Linguistic and gaming regions
Finally, on the very North of the map, regions are separated by language and video types. On the north-west is a very homogeneous nucleus of gaming videos, for example. Videos mention ‘Kekistan’ as part of a mod or feature they play out in games such as Destiny 2 or Fortnite. With these mods, they do, in fact, attempt to gamify much of the culture wars of which Kekistan is part of. As mentioned earlier, Destiny 2 had once allowed a mod that had users wear an armour decorated by the label ‘KEK’.
Regions formed by language also have much to say about ‘Kekistan’ as an asset of gamer culture. The Russian-speaking region is dominated by a gaming channel, Kekistan King, which frequently uploads Fortnite gameplays, and which has since been a dominant result for the query ‘kekistan’, on YouTube, at this time.
The toll of the Kekistan war: technical and informational casualties
All of the above begs the question: did Kekistan win the war?
Perhaps it has won in the same way it has lost. Some parts of Kekistan have won the war in the sense that they have successfully steered the query ‘kekistan’ to be associated to content they deem representative of the faux-religious country, whether it be anti-feminist commentaries or the memetic glory of 4chan. In so doing, they have been successful in pushing ‘anti-Kekistani’ content away from their YouTube recommendation ecologies.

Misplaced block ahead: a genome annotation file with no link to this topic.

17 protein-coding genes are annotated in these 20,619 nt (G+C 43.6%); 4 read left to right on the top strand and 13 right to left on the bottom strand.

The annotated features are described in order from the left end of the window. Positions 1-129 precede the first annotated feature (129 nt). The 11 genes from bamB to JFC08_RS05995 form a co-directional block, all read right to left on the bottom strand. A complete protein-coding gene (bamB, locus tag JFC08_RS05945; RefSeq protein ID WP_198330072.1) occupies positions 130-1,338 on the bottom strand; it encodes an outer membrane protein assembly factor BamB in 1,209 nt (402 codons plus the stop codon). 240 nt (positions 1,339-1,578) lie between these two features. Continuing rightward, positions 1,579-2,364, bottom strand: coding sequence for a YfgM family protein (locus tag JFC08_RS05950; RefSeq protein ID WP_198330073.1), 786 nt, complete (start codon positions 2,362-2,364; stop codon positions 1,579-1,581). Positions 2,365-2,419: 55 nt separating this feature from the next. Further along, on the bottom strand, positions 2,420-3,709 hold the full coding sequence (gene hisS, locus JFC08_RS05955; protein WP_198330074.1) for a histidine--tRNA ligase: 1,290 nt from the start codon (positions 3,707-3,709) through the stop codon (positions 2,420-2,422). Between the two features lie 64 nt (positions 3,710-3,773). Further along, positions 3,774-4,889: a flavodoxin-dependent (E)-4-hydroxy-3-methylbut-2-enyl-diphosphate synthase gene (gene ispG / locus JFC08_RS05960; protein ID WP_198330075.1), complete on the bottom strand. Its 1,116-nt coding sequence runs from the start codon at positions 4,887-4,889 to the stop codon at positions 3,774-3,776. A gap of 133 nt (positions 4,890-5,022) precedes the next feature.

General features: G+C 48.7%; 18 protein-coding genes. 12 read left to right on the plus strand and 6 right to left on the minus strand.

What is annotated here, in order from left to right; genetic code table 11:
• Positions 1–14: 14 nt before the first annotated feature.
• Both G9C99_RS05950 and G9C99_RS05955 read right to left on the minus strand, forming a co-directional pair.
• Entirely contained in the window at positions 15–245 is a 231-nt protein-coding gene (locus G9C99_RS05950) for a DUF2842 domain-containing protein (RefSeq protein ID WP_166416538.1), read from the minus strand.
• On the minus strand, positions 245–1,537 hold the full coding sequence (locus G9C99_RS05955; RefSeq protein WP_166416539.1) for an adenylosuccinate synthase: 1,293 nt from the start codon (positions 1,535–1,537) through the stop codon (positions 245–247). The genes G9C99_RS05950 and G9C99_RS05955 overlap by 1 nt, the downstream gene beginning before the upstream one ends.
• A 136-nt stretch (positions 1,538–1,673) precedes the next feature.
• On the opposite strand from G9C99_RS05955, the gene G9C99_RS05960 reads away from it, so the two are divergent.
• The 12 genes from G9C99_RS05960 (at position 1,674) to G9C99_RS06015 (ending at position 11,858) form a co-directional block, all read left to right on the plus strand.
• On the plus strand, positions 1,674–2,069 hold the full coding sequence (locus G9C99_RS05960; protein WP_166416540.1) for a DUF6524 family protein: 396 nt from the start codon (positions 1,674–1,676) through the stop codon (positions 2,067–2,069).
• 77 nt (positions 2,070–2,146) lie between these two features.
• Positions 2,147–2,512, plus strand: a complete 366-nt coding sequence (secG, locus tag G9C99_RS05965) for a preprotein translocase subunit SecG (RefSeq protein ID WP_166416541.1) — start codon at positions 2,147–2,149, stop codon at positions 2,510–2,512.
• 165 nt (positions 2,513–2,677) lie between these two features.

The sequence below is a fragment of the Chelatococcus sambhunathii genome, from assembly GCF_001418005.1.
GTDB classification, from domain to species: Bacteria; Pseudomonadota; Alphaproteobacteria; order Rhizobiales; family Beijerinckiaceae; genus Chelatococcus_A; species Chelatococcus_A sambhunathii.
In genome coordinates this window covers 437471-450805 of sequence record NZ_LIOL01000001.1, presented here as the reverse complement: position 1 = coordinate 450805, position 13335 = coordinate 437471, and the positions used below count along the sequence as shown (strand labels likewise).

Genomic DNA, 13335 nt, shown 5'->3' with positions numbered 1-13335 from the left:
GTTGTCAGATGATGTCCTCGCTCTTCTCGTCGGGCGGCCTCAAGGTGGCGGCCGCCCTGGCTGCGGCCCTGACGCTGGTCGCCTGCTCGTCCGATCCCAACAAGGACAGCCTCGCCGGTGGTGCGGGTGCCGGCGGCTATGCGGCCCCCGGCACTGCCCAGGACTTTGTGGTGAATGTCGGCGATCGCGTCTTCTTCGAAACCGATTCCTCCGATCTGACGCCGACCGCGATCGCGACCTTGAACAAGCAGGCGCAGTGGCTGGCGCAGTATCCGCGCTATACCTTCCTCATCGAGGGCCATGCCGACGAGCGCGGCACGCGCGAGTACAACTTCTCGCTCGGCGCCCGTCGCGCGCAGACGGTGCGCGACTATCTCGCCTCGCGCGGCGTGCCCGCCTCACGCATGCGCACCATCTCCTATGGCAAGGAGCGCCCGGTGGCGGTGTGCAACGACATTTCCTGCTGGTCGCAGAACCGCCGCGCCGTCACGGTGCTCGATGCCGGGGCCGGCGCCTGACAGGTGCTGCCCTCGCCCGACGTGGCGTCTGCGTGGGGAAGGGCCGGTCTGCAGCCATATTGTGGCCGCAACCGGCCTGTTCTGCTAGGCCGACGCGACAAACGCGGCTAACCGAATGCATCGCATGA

But insofar as they have not suppressed the enmity away from their enemies – insofar as they have not turned them into one of them, or annihilated them – then this is a war with consequences only taking effect in Kekistan itself. If anything, this war is divided by a modern iron curtain of online hyper political polarization, where enemies fight without ever truly seeing each other.
Perhaps a better question to ask, here, is as to whom has agency in these wars. The related videos system has a preponderant role in organising the content we have described, even though it does so jointly with user, semantic and other related data. Perhaps the problem of the war of Kekistan is better spoken as a problem of algorithmic design. In the Kekistani region of the chaos continent of YouTube, the related videos system is partly one in which this war is but another output.